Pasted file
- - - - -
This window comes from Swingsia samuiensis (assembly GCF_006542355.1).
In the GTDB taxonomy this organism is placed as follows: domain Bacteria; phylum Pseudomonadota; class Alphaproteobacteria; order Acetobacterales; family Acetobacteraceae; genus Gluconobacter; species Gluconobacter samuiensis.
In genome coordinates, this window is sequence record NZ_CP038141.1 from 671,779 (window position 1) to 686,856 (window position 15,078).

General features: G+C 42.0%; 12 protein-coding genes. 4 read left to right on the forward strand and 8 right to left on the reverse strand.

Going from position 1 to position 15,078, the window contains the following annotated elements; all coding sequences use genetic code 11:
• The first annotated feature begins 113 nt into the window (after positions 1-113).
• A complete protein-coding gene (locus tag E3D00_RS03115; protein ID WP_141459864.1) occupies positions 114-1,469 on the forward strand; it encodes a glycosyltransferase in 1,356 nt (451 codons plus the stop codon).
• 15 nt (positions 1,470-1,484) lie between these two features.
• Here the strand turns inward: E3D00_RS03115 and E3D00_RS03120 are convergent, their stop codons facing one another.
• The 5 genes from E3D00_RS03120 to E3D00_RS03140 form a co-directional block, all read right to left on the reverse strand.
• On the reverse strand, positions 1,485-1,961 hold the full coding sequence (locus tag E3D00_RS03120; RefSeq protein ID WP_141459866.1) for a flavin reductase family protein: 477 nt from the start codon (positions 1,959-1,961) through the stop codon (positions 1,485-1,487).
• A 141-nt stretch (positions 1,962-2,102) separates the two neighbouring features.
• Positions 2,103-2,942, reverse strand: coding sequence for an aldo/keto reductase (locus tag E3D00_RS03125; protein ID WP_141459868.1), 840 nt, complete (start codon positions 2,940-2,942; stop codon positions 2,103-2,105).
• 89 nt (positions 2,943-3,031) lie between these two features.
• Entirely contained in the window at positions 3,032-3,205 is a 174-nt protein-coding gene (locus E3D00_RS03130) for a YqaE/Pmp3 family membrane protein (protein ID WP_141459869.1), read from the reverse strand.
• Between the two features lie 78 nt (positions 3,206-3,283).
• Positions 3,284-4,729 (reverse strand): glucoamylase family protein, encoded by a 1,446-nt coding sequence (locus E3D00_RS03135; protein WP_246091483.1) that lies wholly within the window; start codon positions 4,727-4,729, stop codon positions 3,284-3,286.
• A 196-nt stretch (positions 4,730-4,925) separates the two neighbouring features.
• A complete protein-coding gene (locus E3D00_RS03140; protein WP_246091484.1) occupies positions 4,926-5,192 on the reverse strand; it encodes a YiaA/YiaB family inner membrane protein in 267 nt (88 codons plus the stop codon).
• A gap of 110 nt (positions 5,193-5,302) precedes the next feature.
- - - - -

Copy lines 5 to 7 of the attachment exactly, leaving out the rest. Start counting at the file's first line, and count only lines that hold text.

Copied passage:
Going from position 1 to position 15,078, the window contains the following annotated elements; all coding sequences use genetic code 11:
• The first annotated feature begins 113 nt into the window (after positions 1-113).
• A complete protein-coding gene (locus tag E3D00_RS03115; protein ID WP_141459864.1) occupies positions 114-1,469 on the forward strand; it encodes a glycosyltransferase in 1,356 nt (451 codons plus the stop codon).